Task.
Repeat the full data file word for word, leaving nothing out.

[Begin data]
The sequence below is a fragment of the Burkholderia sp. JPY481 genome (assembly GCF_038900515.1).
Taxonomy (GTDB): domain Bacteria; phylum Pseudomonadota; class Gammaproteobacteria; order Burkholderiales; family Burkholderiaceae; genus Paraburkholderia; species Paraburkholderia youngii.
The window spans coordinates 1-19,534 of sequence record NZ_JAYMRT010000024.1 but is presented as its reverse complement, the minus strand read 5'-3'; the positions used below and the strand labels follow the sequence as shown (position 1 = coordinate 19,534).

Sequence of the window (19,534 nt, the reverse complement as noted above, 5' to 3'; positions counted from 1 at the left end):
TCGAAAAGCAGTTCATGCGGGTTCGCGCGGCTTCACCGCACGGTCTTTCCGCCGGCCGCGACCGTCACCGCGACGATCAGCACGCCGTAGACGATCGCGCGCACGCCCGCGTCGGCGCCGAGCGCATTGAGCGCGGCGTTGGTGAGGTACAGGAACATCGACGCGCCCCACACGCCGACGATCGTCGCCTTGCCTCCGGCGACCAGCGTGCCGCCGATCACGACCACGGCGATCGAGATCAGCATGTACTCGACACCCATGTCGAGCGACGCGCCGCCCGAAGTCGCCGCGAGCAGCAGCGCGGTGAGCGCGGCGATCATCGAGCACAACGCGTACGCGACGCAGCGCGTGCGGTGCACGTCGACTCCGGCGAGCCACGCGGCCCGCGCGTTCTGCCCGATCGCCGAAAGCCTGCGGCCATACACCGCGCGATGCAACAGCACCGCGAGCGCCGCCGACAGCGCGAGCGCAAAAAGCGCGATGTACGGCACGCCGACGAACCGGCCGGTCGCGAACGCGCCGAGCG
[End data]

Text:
The sequence below is a fragment of the Burkholderia sp. JPY481 genome (assembly GCF_038900515.1).
Taxonomy (GTDB): domain Bacteria; phylum Pseudomonadota; class Gammaproteobacteria; order Burkholderiales; family Burkholderiaceae; genus Paraburkholderia; species Paraburkholderia youngii.
The window spans coordinates 1-19,534 of sequence record NZ_JAYMRT010000024.1 but is presented as its reverse complement, the minus strand read 5'-3'; the positions used below and the strand labels follow the sequence as shown (position 1 = coordinate 19,534).

Sequence of the window (19,534 nt, the reverse complement as noted above, 5' to 3'; positions counted from 1 at the left end):
TCGAAAAGCAGTTCATGCGGGTTCGCGCGGCTTCACCGCACGGTCTTTCCGCCGGCCGCGACCGTCACCGCGACGATCAGCACGCCGTAGACGATCGCGCGCACGCCCGCGTCGGCGCCGAGCGCATTGAGCGCGGCGTTGGTGAGGTACAGGAACATCGACGCGCCCCACACGCCGACGATCGTCGCCTTGCCTCCGGCGACCAGCGTGCCGCCGATCACGACCACGGCGATCGAGATCAGCATGTACTCGACACCCATGTCGAGCGACGCGCCGCCCGAAGTCGCCGCGAGCAGCAGCGCGGTGAGCGCGGCGATCATCGAGCACAACGCGTACGCGACGCAGCGCGTGCGGTGCACGTCGACTCCGGCGAGCCACGCGGCCCGCGCGTTCTGCCCGATCGCCGAAAGCCTGCGGCCATACACCGCGCGATGCAACAGCACCGCGAGCGCCGCCGACAGCGCGAGCGCAAAAAGCGCGATGTACGGCACGCCGACGAACCGGCCGGTCGCGAACGCGCCGAGCG